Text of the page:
There are several well-known diaries from around the world that have made their words known to the world. They have become important largely due to their descriptions of the times they were written in and their insights into what life was like. Like Anne Frank’s Diary, it presented the life of a Jewish individual who lived during World War II. In South Korea, there is such a diary that many know of and have learned about in school; The Diary of Nan Jung (난중일기) which was written by Admiral Yi Sun Sin (이순신) – a Korean naval commander during the Joseon dynasty. He is considered to be Korea’s greatest war hero and is renowned and remembered for his strategic war plans. His diary, whose detailed description of those times, has been a key part in recording Korea’s past and history.
The Diary of Nan Jung was written by Admiral Yi Sun Sin (이순신). Yi Sun Sin, who was a naval commander, is known primarily for his victories during the Imjin War (임진왜란) or the Japanese Invasion of Korea, in the Joseon Dynasty. Although he had no previous experience in naval training, he led Korea towards many victories and never lost a ship against an enemy during action whilst at the helm. According to historians, he is also considered to be one of the best naval commanders in history. Today, you can find several statues of him around Korea. However, the two most familiar ones are those located in Gwanghwamun, Seoul and Yongdusan Park, Busan. He is also well known for being the one to restore and put in use the “Turtle Ship” (거북선), which became a famous battleship whose origins are tied to Korea. It is called the “Turtle Ship” due to its form which most closely resembles a turtle. It holds eleven cannons on each side of the ship and has a head shaped like a dragon. Unlike other historic warships, it also has a closed top built with spikes which was used to prevent the enemy from getting on board. This ship proved to be effective during the war and helped Admiral Yi in his battles.
Although Admiral Yi left behind a great battleship, his diary proved to be one of the most important historical treasures in Korea and possibly throughout Eastern Asia as well. Consisting of 7 volumes, his recordings of the Imjin War (1592-1598) showed in great detail the events that unfolded on the battle field and throughout Korea. Many things were uncovered regarding what happened during those 6 years of war and how Korea resisted the Japanese. During the Imjin War, Toyotomi Hideyoshi initiated the invasion of Korea in 1592, however, the conflict ended for a brief time in 1596 leading to unsuccessful negotiations in pursuit of peace, thus re-initiating the conflict in 1597. Admiral Yi, at this time, proved himself to be a great naval commander as he would more often have been disadvantaged against the Japanese navy. He often found himself with a significantly lesser amount of ships than the Japanese fleet, yet would lead his men into conflict and inflict results thought beyond his means. His most famous battle was the “Battle of Myeongnyang” (명량대첩) where heand his men were confronted by 133 ships with only 31 of his own. (The number of Japanese ships is disputed amongst historians, and ranges between 120 to 330 ships.) In the end, he hadn’t lost a single ship and had defeated 31 Japanese ships instead. At a certain point during the war, however, he was stripped of his position, despite his victories, due to a Japanese double-agent who tricked both another general and King Seonjo into thinking that an attack from the Japanese fleet was imminent in a certain area. However, Admiral Yi did not follow King Seonjo’s orders as he knew the orders were meant to trick him, as he knew the location to be dangerous and notoriously difficult to navigate. Hence, King Seonjo imprisoned and tortured him for disregarding his orders. Later, Admiral Yi was set free and lowered to the position of an ordinary soldier; a humiliating demotion. At the time, honor was of great importance for one living in the Joseon era. However, he diligently served his country and fought without objection. Later, however, Yi’s successor, General Won Gyun had suffered a devastating lost in the Battle of Chilchonryang resulting in the king giving Yi back his title. Yi then proceeded to win other battles with his greatly weakened fleet.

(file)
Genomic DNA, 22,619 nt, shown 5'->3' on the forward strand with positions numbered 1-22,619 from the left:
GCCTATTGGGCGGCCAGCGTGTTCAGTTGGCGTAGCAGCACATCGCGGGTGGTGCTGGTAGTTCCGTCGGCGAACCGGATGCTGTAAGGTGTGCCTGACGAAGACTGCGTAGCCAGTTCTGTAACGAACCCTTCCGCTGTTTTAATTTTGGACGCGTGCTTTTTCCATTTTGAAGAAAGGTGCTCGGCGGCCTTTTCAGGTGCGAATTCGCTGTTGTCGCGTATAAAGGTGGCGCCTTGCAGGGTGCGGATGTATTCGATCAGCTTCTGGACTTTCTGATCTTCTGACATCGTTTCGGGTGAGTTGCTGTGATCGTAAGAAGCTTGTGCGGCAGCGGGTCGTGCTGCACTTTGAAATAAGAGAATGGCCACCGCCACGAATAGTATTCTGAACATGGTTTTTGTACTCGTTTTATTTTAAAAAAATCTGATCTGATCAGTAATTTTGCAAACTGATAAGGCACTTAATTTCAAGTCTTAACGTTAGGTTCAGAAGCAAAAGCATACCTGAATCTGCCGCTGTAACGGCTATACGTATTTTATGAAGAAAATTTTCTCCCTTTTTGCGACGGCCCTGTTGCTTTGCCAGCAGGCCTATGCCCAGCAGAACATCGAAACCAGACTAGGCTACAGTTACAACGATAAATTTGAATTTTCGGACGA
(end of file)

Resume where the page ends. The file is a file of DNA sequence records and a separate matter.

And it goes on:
Today, Korea holds Admiral Yi Sun Sin in great respect due to his strength, bravery, leadership, and loyalty to his country. His death came on December 16, 1598, when he was shot at the Battle of Noryang (노량해전), which was one of the last major battles during the war. His last words were this:
“We are at the height of battle. Do not announce my death.”
Even then, he thought only of his men as he did not want to discourage them with news of his death. He was also noted for his intelligence made evident in his strategic skills in battle.
In the Diary of Nan Jung, Admiral Yi also wrote down his feelings regarding then-present occurrences and even included poems. Some of his most well-known quotes include, “Don’t make a hasty movement. Be like a mountain. Move silently and cautiously,” and “Your Highness, I still have twelve battleships,” which was quoted from the time where he was handed the weakened fleet after being reinstated as the naval commander. Such notable extracts have made the Diary of Nan Jung not only a historical record but also a literary piece.
Most, if not all, Koreans know about Admiral Yi Sun Sin and his great service to the country of Korea. He helped protect his people at the toughest of times and in the face of great odds. The Diary of Nan Jung, a significant portrayal of Korea’s history, will remain to be one of Korea’s greatest treasures and an invaluable reference for historians around the world.
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